After years of deployment tests on Earth, small surprises in space have popped up during the Webb’s deployment, or the “getting-to-know-you phase of the telescope,” Bill Ochs, an engineer at the Goddard Space Flight Center and a project manager for the telescope, told reporters Monday.
Mission managers detected high temperatures on an onboard motor used only in the deployment process, so engineers repointed the telescope last Sunday to protect the device from the sun’s heat. Then the Webb’s solar arrays were readjusted when engineers noticed the telescope had smaller power reserves than expected.
One of the most dicey moments came Tuesday, with the successful unfolding of a giant sunscreen, the size of a tennis court. It was designed to keep the telescope in the dark and cold enough so that its own heat wouldn’t obscure the heat detected from distant stars. The screen is made of five layers of a plastic called Kapton, which is similar to Mylar and just as flimsy, and which had occasionally ripped during rehearsals of its deployment.
In fact, the unfolding went flawlessly this time.
“It went incredibly smoothly. I feel like we’ve all kind of been shocked that there’s been no drama,” said Hillary Stock, a sunshield deployment specialist at Northrop Grumman, the telescope’s primary contractor.
Then Wednesday, the telescope unfurled its secondary mirror, which points at the 18 hexagons, reflecting what the telescope saw back to its sensors.
“We’re about 600,000 miles from Earth, and we actually have a telescope,” Ochs said in the mission operations control room at the Space Telescope Science Institute in Baltimore.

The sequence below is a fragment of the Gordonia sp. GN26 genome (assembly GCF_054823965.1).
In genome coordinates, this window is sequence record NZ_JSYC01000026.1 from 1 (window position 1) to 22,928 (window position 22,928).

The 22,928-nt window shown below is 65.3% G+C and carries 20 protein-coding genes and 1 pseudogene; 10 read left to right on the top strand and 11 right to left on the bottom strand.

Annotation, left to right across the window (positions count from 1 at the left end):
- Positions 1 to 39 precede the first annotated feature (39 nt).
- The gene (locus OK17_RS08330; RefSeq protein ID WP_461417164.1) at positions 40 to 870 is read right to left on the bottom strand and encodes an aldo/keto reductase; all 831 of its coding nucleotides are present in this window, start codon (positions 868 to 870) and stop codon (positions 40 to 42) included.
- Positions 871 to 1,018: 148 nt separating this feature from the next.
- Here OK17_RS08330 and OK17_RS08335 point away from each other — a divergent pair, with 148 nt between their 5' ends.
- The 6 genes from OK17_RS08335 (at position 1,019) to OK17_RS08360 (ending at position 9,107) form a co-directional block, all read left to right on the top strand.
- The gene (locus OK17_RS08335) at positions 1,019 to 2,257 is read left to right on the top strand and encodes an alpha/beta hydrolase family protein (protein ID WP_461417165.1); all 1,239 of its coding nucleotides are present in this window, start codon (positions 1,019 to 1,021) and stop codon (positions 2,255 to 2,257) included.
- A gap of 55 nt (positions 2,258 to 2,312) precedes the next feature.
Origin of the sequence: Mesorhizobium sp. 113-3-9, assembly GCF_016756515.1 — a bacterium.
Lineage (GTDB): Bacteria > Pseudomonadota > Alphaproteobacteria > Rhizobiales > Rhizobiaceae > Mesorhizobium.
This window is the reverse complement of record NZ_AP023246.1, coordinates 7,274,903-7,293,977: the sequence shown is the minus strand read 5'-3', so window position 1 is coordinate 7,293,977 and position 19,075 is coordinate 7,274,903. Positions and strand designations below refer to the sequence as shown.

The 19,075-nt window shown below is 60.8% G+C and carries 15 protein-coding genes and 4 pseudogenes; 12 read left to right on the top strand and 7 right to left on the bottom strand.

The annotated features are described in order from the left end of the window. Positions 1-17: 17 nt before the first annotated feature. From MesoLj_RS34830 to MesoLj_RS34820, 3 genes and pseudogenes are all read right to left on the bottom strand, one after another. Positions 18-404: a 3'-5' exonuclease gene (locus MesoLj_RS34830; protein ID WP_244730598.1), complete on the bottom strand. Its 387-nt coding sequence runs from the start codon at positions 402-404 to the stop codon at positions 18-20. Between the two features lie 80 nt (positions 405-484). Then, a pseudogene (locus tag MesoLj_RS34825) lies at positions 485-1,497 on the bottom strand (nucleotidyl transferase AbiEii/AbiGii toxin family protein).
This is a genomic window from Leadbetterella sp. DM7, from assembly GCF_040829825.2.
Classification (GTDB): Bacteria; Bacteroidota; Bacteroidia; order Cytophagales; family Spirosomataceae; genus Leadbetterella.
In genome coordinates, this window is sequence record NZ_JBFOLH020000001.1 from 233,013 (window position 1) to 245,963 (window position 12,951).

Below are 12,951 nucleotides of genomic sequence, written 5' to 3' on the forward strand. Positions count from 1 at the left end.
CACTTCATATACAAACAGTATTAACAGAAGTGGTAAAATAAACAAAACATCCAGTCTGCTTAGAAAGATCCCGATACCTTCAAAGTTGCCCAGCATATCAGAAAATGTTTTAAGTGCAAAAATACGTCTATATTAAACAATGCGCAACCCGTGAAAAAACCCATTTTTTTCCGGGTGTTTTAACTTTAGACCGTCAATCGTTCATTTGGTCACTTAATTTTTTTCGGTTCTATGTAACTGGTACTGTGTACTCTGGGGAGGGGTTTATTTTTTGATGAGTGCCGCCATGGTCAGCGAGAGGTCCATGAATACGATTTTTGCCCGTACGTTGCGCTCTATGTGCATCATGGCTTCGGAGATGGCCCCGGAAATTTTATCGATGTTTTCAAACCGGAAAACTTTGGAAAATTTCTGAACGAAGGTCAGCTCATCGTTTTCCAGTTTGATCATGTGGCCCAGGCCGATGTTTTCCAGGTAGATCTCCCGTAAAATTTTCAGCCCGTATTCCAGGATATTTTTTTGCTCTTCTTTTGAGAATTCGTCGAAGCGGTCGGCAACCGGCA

As the telescope ticked off one chore after another, the astronomers who had been waiting 25 years for this telescope began to relax.
“Strangely I don’t feel so anxious anymore, my inherent optimism (hello optimism bias & anchoring bias) is in full gear,” Priyamvada Natarajan, a cosmologist from Yale, wrote in an email.
Three days later, the last mirrors locked in place and the team at mission control broke into applause and a flurry of high-fives and fist bumps.
“How does it feel to make history everybody?” Zurbuchen asked the mission’s managers in Baltimore after the latching was complete. “You just did it.”
Jane Rigby, a project scientist for the mission at NASA Goddard, said in a news conference Saturday that the first images made during the mirror alignments will be blurry and ugly. But once the mirrors are coaxed into working together, she said images from the telescope would “knock everyone’s socks off.”
“We are planning a series of ‘wow’ images to be released at the end of commissioning when we start normal science operations that are designed to showcase what this telescope can do,” Rigby said.
“I can’t wait for first light and then first science,” Michael Turner, a veteran cosmologist at the Kavli Foundation in Los Angeles, wrote in an email. “It will be even better for our COVID-riddled spirits than Ted Lasso.”